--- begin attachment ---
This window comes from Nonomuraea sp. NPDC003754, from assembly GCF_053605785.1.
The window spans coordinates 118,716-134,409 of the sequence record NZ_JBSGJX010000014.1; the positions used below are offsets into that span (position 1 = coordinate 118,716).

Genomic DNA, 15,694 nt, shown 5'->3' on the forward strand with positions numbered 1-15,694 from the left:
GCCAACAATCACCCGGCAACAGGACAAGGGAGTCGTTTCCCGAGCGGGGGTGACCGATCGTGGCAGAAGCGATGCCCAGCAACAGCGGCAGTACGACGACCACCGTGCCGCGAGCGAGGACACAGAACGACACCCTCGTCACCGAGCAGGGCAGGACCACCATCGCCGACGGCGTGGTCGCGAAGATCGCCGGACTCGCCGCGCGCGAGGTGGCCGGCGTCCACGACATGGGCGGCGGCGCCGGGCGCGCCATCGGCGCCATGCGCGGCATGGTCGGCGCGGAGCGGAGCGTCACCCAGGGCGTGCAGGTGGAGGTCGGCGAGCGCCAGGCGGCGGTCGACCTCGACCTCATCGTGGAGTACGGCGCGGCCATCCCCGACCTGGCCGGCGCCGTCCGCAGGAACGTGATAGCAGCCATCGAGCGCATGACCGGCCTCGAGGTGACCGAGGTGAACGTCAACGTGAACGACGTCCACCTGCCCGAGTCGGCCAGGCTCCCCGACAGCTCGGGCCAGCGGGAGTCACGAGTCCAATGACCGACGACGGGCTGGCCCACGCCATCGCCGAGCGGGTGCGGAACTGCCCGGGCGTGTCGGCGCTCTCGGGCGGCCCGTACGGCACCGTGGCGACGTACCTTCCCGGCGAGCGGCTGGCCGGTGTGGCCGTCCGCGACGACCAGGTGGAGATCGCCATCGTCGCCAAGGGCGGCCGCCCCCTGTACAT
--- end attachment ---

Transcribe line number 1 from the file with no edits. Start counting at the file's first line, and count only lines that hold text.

This window comes from Nonomuraea sp. NPDC003754, from assembly GCF_053605785.1.